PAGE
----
Well now the fun really starts. Frankly we don’t know who is the least prepared for the ‘no’ vote – the Greeks themselves or the rest of the developed world.
As we have said all along, GREECE MUST EXIT THE EUROZONE.
Why? It simply can’t address its fiscal / structural imbalances in any other (effective) way. Five years of austerity has Greece in a similar position to where they began. The only way out for Greece now is to default on its debt and to undertake massive currency devaluation. The first stage is near complete. The second is yet to come.
We expect there will be plenty of political bargaining over the coming days / weeks. The Tsipras Government has been emboldened by the (reasonably strong) majority ‘no’ vote and will no doubt take the fight to both the Eurozone leaders and Greece’s creditors. Markets hate a lack of clarity in international markets and so we would anticipate increased volatility over the short term.
What will the Greeks bring to the table? What they always have – they want an end to austerity and they want to remain in the Euro. The reality is that they can’t have both. It’s difficult to see the Eurozone elites submitting to Greece’s demands. How can they? To do so would send a signal that any member of the Eurozone group can act recalcitrant without consequences. Further, it would render the austerity already undertaken by Italy, Portugal, Spain and Ireland (in getting their fiscal books in order) as high farce.
So expect more brinkmanship. The unfortunate truth is that now the stakes are even higher. The Greeks will push hard to get their ‘best of both worlds outcome’ and the European leaders will resist. At some stage we foresee ECB President Mario Draghi undertaking his ‘Whatever it Takes’ speech Mark II (only this time without Greece in the Euro) just to settle market nerves about possible contagion.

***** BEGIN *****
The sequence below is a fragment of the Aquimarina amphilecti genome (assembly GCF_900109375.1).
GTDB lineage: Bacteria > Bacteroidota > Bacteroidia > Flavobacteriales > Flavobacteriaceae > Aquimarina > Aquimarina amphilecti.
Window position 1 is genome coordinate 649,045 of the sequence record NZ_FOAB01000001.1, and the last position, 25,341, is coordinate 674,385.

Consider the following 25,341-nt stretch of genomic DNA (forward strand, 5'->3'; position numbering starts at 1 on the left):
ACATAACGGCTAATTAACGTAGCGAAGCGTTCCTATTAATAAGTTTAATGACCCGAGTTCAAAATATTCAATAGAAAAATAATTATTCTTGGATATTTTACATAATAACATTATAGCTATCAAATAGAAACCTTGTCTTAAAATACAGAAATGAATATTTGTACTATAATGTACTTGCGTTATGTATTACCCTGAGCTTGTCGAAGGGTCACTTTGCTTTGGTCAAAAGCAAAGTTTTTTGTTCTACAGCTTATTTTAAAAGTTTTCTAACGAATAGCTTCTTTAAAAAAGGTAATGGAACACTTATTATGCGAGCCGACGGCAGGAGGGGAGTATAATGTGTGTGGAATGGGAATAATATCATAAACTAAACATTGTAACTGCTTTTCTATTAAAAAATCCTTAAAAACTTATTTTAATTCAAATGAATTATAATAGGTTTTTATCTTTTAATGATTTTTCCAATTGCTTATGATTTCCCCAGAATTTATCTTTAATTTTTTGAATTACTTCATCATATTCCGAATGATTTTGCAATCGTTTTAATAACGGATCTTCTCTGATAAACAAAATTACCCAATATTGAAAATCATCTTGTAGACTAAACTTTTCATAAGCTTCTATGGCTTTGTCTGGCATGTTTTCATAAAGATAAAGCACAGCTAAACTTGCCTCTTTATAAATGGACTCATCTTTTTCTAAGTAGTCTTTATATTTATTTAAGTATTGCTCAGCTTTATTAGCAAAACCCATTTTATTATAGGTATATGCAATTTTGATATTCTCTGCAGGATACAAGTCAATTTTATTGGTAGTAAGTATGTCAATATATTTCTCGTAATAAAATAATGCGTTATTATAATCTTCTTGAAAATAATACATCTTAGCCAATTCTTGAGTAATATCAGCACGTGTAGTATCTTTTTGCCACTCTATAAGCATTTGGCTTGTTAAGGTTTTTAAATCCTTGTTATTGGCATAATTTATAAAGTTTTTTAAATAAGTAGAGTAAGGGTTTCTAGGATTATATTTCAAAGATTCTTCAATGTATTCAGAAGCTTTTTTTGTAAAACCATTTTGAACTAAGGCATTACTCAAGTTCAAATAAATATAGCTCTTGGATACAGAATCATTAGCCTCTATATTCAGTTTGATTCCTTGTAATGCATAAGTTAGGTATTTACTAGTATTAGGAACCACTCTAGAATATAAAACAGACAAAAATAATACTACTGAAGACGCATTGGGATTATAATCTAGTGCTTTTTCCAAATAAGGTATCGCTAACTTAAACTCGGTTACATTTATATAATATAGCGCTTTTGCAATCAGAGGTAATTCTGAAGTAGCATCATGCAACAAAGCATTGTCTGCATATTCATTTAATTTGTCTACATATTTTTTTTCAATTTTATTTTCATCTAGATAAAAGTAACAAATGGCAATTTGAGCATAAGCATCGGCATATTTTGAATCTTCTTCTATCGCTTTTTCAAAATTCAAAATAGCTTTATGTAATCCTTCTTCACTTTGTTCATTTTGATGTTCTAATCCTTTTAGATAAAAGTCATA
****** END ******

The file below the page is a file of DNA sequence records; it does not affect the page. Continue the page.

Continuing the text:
Given that the politics are rapidly hardening on both sides we don’t see much in the way of concessions being offered. Still, as the title to this piece testifies, we wouldn’t be surprised that every now and then the media will chase the odd political hare that a compromise will soon be reached. Varoufakis’ shock resignation is a case in point. It is possible that at the end of this messy process there will be a new Greek Drachma in place (possibly running in parallel to the Euro to help bed down the transition) at a significantly devalued rate.
So where’s the good news? Well, longer term we see a GREXIT as a great outcome for a stronger Greece and a stronger European Monetary Union (EMU). Given a massive currency devaluation, Greece will become the holiday destination of choice for Europe – thus aiding and abetting its economic turnaround. Negotiations with creditors for a much needed ‘debt haircut’ should also proceed more smoothly as a currency devaluation ‘resets the bar’ so to speak. For the rest of the EMU members, removing Greece should come as some form of comfort post the GREXIT separation mayhem. Indeed, we believe kicking a ‘non-paying’ member out of the Euro club will only firm up the market’s resolve that the Euro is here to stay for the longer term.
As for the markets, we’re certainly glad the majority of our international exposures are unhedged. Misery loves company and now that China is having its own internally inspired troubles at the same time as Greece is running amok, it’s bad for the $A and therefore good for our unhedged international positions. This will certainly help protect our portfolios from the losses that may come in international equity markets over coming days / weeks.